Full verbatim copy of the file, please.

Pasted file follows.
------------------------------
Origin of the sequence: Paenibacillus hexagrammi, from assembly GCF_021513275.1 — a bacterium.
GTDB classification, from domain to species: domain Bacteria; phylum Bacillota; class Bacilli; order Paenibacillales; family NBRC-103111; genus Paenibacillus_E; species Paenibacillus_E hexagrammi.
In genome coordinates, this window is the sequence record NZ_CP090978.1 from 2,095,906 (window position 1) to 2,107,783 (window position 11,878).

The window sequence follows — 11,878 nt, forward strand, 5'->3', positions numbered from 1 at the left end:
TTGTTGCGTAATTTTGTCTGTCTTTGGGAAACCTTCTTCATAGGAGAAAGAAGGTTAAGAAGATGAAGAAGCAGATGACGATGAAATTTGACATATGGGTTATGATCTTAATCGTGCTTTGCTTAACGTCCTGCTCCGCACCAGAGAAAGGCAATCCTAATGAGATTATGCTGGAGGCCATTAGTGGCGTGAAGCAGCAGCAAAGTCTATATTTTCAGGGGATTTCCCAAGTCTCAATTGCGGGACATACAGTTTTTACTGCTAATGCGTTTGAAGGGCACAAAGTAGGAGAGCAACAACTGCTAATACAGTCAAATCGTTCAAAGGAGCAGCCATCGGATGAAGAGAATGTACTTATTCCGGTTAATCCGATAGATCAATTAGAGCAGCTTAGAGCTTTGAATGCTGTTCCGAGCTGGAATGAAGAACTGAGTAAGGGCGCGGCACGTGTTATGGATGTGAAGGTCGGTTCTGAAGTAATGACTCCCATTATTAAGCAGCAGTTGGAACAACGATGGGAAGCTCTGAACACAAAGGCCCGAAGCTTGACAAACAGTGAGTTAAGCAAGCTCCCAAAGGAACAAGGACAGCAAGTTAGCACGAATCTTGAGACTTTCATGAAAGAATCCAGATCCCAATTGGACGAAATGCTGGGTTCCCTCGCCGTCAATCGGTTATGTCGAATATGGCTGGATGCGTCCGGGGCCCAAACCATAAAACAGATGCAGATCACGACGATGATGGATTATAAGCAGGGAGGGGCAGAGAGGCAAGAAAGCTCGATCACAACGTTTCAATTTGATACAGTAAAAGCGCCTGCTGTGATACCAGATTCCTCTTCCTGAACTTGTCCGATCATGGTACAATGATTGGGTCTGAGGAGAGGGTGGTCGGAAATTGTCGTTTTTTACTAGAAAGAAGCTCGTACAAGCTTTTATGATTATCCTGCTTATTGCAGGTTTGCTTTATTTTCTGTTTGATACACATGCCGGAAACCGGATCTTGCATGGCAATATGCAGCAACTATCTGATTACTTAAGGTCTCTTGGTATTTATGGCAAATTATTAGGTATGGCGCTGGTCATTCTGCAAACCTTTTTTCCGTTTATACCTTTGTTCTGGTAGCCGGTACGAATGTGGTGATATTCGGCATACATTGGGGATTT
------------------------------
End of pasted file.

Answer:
Origin of the sequence: Paenibacillus hexagrammi, from assembly GCF_021513275.1 — a bacterium.
GTDB classification, from domain to species: domain Bacteria; phylum Bacillota; class Bacilli; order Paenibacillales; family NBRC-103111; genus Paenibacillus_E; species Paenibacillus_E hexagrammi.
In genome coordinates, this window is the sequence record NZ_CP090978.1 from 2,095,906 (window position 1) to 2,107,783 (window position 11,878).

The window sequence follows — 11,878 nt, forward strand, 5'->3', positions numbered from 1 at the left end:
TTGTTGCGTAATTTTGTCTGTCTTTGGGAAACCTTCTTCATAGGAGAAAGAAGGTTAAGAAGATGAAGAAGCAGATGACGATGAAATTTGACATATGGGTTATGATCTTAATCGTGCTTTGCTTAACGTCCTGCTCCGCACCAGAGAAAGGCAATCCTAATGAGATTATGCTGGAGGCCATTAGTGGCGTGAAGCAGCAGCAAAGTCTATATTTTCAGGGGATTTCCCAAGTCTCAATTGCGGGACATACAGTTTTTACTGCTAATGCGTTTGAAGGGCACAAAGTAGGAGAGCAACAACTGCTAATACAGTCAAATCGTTCAAAGGAGCAGCCATCGGATGAAGAGAATGTACTTATTCCGGTTAATCCGATAGATCAATTAGAGCAGCTTAGAGCTTTGAATGCTGTTCCGAGCTGGAATGAAGAACTGAGTAAGGGCGCGGCACGTGTTATGGATGTGAAGGTCGGTTCTGAAGTAATGACTCCCATTATTAAGCAGCAGTTGGAACAACGATGGGAAGCTCTGAACACAAAGGCCCGAAGCTTGACAAACAGTGAGTTAAGCAAGCTCCCAAAGGAACAAGGACAGCAAGTTAGCACGAATCTTGAGACTTTCATGAAAGAATCCAGATCCCAATTGGACGAAATGCTGGGTTCCCTCGCCGTCAATCGGTTATGTCGAATATGGCTGGATGCGTCCGGGGCCCAAACCATAAAACAGATGCAGATCACGACGATGATGGATTATAAGCAGGGAGGGGCAGAGAGGCAAGAAAGCTCGATCACAACGTTTCAATTTGATACAGTAAAAGCGCCTGCTGTGATACCAGATTCCTCTTCCTGAACTTGTCCGATCATGGTACAATGATTGGGTCTGAGGAGAGGGTGGTCGGAAATTGTCGTTTTTTACTAGAAAGAAGCTCGTACAAGCTTTTATGATTATCCTGCTTATTGCAGGTTTGCTTTATTTTCTGTTTGATACACATGCCGGAAACCGGATCTTGCATGGCAATATGCAGCAACTATCTGATTACTTAAGGTCTCTTGGTATTTATGGCAAATTATTAGGTATGGCGCTGGTCATTCTGCAAACCTTTTTTCCGTTTATACCTTTGTTCTGGTAGCCGGTACGAATGTGGTGATATTCGGCATACATTGGGGATTT